In the summer of 2008, a month or so after the California Supreme Court had legalized same-sex marriage, my best friend from high school and I took a trip to San Francisco. We spent the whole day carousing around the Castro and giggling at the sea lions, and as we passed City Hall she grabbed my hand.
"Hey baby," she said, nudging me. "Wanna get married?"
"Obviously," I said, grinning at her. This was a friend who'd written an op-ed for the school paper four years earlier about how marriage was meant to be between a man and a woman, from whom I'd hid my sexuality for years because I was afraid she would reject me.
I wasn't politically savvy. I didn't know the history of the struggle for marriage equality in California. I was just young and dumb and silly and sun-drunk and willing to entertain the idea of making a stupid decision just because I loved how far my friend and I had come together.
We didn't end up going to City Hall, clearly. On that day in July, though, having her sling an arm around my shoulder and casually suggest we go make our parents furious like any other pair of teenagers, made it feel like anything was possible, like the world had come around to us without us even trying.
Today feels kind of like that.
I mean, you know what happened in 2008. By November, I'd be crying down the phone to my mom as she consoled me that "People like Grandma will die soon, and then everyone will be allowed to get married." I'd watch as Prop 8 got overturned in 2010, and then moved its way up to the circuit court and then then the federal level. A handful of states would pass marriage equality, it'd be challenged, they'd maintain it, it'd be challenged again -- you know the drill. "Another two years," I kept hearing. "Another four years. The next election cycle, the next big push."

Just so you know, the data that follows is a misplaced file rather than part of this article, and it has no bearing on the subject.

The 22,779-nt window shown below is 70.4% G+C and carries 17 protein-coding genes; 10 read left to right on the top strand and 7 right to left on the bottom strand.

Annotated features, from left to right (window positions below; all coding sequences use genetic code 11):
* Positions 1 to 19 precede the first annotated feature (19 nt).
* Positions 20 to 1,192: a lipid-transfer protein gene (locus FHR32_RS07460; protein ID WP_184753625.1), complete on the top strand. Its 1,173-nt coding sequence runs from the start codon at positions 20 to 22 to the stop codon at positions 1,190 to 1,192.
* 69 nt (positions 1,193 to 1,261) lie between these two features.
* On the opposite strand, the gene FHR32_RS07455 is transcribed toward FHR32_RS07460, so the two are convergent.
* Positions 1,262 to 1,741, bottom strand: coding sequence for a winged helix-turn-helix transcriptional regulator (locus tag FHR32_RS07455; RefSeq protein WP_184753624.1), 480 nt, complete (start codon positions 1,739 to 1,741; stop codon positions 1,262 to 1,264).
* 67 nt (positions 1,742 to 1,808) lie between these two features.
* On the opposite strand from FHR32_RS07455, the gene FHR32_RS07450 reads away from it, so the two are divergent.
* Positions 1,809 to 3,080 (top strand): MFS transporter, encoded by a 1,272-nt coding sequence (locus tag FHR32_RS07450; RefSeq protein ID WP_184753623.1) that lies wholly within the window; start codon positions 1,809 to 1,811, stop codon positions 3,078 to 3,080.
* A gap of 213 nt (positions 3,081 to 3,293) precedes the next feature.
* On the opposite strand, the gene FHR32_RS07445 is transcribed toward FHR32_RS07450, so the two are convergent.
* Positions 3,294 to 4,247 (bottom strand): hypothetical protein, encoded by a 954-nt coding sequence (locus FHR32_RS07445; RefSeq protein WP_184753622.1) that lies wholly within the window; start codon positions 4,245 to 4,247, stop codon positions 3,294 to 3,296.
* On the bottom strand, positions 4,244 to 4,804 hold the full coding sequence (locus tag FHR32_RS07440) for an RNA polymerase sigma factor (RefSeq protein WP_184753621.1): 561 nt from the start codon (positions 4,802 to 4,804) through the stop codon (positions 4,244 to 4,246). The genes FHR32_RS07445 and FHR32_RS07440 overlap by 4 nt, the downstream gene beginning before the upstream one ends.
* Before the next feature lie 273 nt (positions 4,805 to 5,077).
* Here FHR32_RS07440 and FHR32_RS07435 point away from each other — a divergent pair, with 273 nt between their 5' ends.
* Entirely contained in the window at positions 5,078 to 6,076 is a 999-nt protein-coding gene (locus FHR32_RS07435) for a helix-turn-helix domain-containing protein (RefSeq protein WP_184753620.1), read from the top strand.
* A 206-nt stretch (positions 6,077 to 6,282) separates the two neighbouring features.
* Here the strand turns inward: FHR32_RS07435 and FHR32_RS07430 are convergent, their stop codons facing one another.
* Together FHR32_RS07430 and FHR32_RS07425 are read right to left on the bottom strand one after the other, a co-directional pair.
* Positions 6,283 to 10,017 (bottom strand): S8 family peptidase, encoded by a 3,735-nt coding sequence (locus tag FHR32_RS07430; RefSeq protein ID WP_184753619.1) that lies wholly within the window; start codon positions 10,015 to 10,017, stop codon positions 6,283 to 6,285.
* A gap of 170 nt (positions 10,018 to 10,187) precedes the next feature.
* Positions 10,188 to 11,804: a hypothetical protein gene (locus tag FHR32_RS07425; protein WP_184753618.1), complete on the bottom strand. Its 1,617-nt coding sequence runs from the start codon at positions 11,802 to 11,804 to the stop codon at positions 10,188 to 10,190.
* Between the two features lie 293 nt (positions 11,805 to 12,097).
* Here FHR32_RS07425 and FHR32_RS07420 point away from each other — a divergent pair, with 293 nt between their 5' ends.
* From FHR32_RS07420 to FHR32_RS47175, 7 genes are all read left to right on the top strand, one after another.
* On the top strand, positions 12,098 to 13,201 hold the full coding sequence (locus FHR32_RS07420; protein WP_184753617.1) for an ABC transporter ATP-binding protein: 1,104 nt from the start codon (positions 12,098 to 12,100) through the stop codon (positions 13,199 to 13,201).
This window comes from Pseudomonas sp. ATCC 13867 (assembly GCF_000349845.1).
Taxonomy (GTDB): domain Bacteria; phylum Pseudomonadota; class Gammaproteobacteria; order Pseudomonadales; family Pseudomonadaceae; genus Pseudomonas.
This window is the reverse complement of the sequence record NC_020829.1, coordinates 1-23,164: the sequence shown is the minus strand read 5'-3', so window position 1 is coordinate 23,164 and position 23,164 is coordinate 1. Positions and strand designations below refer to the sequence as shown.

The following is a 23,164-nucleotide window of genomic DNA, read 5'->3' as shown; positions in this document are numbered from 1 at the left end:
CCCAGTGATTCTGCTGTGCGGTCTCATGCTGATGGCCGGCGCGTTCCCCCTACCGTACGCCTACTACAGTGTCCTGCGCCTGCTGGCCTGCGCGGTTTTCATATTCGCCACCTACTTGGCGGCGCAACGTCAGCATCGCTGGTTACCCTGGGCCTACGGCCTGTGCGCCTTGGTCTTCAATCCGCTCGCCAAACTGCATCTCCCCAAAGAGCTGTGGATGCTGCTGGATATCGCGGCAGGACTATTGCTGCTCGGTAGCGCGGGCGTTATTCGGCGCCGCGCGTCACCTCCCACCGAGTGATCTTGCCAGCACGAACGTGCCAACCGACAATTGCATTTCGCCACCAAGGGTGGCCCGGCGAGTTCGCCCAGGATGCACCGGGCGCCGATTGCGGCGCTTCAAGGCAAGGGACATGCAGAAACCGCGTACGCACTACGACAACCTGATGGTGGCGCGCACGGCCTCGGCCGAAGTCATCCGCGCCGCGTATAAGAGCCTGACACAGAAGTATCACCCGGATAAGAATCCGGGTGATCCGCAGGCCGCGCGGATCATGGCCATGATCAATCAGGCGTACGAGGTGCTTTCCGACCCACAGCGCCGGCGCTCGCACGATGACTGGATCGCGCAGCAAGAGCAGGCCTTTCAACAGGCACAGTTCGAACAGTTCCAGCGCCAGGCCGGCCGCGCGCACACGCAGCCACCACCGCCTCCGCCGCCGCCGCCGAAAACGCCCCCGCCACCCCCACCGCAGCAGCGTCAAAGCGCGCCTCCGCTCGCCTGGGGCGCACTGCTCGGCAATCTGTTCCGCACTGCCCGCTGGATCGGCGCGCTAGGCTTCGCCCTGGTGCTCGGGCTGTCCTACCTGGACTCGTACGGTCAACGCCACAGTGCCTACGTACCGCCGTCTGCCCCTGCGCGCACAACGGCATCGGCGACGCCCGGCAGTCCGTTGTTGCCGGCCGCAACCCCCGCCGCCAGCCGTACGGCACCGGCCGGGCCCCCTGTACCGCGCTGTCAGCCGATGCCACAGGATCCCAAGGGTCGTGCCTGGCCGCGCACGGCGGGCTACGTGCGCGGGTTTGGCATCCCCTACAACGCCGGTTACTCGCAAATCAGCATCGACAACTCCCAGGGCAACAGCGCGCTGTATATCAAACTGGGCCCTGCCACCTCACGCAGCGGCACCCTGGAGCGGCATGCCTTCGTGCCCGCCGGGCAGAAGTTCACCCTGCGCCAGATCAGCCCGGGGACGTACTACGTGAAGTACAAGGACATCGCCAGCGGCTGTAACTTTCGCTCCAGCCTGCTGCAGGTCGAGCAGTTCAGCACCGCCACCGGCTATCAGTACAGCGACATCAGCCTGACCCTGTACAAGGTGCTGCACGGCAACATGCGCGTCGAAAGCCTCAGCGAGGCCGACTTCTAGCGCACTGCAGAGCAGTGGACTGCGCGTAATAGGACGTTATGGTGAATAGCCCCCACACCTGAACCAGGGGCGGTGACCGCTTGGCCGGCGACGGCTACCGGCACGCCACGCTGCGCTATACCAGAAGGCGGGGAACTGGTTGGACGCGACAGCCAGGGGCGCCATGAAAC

And this morning, five strangers whom I've never met and who will likely never meet me decided that the right to enjoy the economic security of marriage constitutes equal federal protection under the law. My rights and the rights of my friends, which shouldn't have even been up for a vote in the first place, are intact.
The real kick in the pants is that I don't even want to get married. I'm not one of those couples waiting on a green card or paying out the nose for taxes or unable to hold my dying wife's hand in the hospital. Marriage equality has basically zero impact on my life on a personal level, at least in the short term. But I still feel fucking incandescent. Like, crying on public transit, blasting Scissor Sisters, kissing fellow commuters on the mouth incandescent.
Naturally, things are still pretty complicated. Because the Supreme Court elected to strike down DOMA and pass on ruling on Prop 8, same-sex marriage is back to being legal in California but still illegal in most other states. So if you get married in New York but decide to move to Indiana, your partnership will still be invalid. Experts think that this will, however, make the whole "chipping away at a solid wall of bigotry" exercise go a hell of a lot faster.
Look, I know marriage isn't the only thing that matters. This is a good time to remind everyone that you can be fired for your sexual orientation or gender identity in 33 states. It's also a great time to call out that trans people and queer people of color are way more likely to be victims of hate crimes than their white, cis counterparts. Queer kids are bullied and queer kids are homeless and queer kids are dying, and I get that we can't distill all our rights or the entire movement down to whether or not we enjoy equal federal protection to get hitched under the law. We saw as recently as yesterday how willing the Supreme Court is to toss people's rights under the bus. Marriage equality is a tiny, tiny step on a road I can't even see the end of.
But if you view marriage as a business contract, in California, I am no longer a second-class economic citizen. If you view marriage as a declaration of love, I am no longer a rotten-hearted deviant in my home state.
It's not like this is an invitation to pack it all in and go home. 31 states still have specific constitutional restrictions limiting marriage to one man and one woman. The fight is not over. The fight is barely beginning.
And man, am I more ready than ever to take up the cause. WHO WANTS TO GET MARRIED?!
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